I just recently came back from the FIBA finals in Beijing and had a nice occasion to see my friend and FIBA Secretary General Andreas Zagklis. Therefore, it’s very important for Mongolian Basketball to work well with FIBA and attend as many competitions as possible before the Olympic Games. I also support developing winter sports in Mongolia. Our country has four seasons yet only having two to three athletes participate in the winter games is not enough. Overall, there is an opportunity to add more Olympic sports events and the number of overall athlete participation from Mongolia.
As the head of mission for Tokyo 2020, do you focus primarily on international cooperation?
Sports and our Mongolian athletes have put Mongolia on the world stage with their success and promoting our country in various international competitions and games. Upon graduating school and returning to Mongolia, I set myself to not only contribute to Mongolia’s private sector but also social and sports sector which is why I decided to run for the National Olympic Committee’s election and was elected as the first vice president by my fellow national Olympic committee members, which is a non-executive elected position. I value their trust in me very much.
I’m also the chef de mission for Tokyo 2020. The International Olympic Committee (IOC) has 26 commissions and I was selected as a member of the IOC Marketing Commission which I am very honored by. If a person is connected to sports in any way then that person is always fully committed and willing to give it all. Because I love sports I’m very active in my elected sports activities. I’m not involved in the independent operations of the individual sports federations but I try to help and support them. I’m also thinking about organizing a campaign to support our national team athletes for the upcoming Olympic Games.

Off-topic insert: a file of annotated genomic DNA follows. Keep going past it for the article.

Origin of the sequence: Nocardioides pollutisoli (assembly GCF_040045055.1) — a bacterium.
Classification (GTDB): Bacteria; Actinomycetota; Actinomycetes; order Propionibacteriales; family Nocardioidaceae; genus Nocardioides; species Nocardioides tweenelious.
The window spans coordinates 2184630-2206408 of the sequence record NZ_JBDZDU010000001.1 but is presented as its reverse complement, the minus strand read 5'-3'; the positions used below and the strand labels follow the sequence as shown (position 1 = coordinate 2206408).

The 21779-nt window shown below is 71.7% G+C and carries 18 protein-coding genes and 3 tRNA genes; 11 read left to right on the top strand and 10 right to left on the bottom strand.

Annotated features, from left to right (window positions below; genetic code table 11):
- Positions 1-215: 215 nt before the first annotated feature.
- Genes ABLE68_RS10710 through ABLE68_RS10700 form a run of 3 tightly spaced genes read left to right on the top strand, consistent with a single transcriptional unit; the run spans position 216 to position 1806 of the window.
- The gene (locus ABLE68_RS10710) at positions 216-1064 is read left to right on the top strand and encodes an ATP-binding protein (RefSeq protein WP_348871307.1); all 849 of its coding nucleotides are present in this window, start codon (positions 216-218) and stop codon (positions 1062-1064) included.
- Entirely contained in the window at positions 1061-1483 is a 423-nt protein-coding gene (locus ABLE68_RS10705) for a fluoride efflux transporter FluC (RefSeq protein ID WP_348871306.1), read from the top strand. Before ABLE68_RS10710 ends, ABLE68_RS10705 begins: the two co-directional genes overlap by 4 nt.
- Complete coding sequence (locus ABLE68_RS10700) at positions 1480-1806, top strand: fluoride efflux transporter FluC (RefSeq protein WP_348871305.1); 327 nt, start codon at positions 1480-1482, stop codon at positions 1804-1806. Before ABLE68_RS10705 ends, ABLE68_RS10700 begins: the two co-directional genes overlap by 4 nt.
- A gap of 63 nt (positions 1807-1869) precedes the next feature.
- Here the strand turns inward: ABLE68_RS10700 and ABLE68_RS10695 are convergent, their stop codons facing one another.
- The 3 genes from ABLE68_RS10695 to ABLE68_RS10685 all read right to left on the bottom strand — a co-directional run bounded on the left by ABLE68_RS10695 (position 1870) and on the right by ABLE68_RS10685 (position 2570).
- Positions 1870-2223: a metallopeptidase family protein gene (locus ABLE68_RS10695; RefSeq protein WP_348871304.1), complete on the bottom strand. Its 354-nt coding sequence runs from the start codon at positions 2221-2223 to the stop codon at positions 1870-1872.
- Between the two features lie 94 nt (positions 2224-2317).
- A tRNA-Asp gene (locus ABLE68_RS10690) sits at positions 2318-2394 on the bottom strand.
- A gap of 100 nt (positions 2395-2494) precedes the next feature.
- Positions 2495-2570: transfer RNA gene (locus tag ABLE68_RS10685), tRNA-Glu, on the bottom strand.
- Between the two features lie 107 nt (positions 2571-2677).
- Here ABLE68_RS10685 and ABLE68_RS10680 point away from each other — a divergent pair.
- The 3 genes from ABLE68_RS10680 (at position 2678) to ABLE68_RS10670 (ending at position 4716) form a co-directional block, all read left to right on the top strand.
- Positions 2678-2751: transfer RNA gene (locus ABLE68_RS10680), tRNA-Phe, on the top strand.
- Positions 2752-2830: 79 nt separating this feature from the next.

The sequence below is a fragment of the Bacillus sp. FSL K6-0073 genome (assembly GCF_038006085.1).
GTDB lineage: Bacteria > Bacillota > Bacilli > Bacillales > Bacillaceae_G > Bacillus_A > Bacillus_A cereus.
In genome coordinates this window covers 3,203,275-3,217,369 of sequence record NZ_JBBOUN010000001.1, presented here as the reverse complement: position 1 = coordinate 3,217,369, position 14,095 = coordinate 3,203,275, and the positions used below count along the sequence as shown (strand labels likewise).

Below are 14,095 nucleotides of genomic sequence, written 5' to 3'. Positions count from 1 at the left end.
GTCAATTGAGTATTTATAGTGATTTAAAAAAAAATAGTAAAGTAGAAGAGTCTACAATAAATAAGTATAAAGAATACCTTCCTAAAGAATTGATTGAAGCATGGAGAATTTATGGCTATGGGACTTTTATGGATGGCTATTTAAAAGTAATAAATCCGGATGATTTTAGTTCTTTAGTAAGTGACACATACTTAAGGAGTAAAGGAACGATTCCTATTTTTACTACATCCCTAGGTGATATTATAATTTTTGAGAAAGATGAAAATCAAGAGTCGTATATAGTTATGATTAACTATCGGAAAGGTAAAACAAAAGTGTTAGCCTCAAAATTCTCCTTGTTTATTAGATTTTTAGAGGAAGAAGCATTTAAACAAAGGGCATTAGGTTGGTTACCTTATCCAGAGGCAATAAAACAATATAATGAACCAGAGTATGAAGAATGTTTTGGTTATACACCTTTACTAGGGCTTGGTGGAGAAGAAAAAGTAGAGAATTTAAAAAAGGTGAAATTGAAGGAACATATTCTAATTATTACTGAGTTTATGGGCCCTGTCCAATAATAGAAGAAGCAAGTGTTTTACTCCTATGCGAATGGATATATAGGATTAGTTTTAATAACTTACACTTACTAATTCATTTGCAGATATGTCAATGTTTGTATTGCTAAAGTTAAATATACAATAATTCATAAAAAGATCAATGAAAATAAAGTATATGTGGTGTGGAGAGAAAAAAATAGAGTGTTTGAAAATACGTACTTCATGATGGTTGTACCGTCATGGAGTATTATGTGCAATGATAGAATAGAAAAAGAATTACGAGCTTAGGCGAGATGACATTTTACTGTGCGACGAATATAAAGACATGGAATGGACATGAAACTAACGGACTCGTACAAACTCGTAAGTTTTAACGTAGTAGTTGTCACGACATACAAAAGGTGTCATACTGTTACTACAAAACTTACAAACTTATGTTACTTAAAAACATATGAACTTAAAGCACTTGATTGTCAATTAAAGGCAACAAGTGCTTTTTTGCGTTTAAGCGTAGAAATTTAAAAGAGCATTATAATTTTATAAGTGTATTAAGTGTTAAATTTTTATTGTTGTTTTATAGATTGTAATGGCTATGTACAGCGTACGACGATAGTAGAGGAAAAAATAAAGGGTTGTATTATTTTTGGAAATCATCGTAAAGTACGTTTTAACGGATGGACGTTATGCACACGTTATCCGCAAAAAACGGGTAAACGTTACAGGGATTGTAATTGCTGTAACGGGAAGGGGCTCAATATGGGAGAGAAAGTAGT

Olympics Games are a celebration of humankind. During this time, is it possible to promote our country through sports?
Angela Ruggiero, a good friend that I studied together with at Harvard Business School was the chair of Athletes’ Commission for the International Olympic Committee for eight years as well as IOC Executive Board Member. She is a famous hockey player from the United States who has helped me connect professionally with many sports professionals in the field. Angela invited us to the USA Houseduring the Pyeongchang Winter Games where she introduced us to the American athletes and sports officials. The USA house held a big event where President of IOC, Thomas Bach attended as well.
We also visited the Japan House set up at the Pyeongchang Winter Games. Setting up a country house is not only a name card of your nation where you introduce the athletes and host many guests, but it’s also a big promotion of your country to the world. Therefore, in 2018, I met with the Ambassador of Mongolia to Japan Mr. Batjargal and the president of the Japanese Olympic Committee regarding building a Mongolia House during the Tokyo Games. Our Ambassador supported this idea and looked into many locations. We are currently finalizing on the location next to Tokyo Tower.
Once we have the agreement finalized, we will work to build a Mongol house (ger) and promote our country. Yokozuna Hakuho also supports this idea and Mongolian sumo wrestlers will come to the Mongol House to promote Mongolia. If we build a Mongolia house in Tokyo, it would be I believe almost as effective as the big international media groups, as it would attract their interest.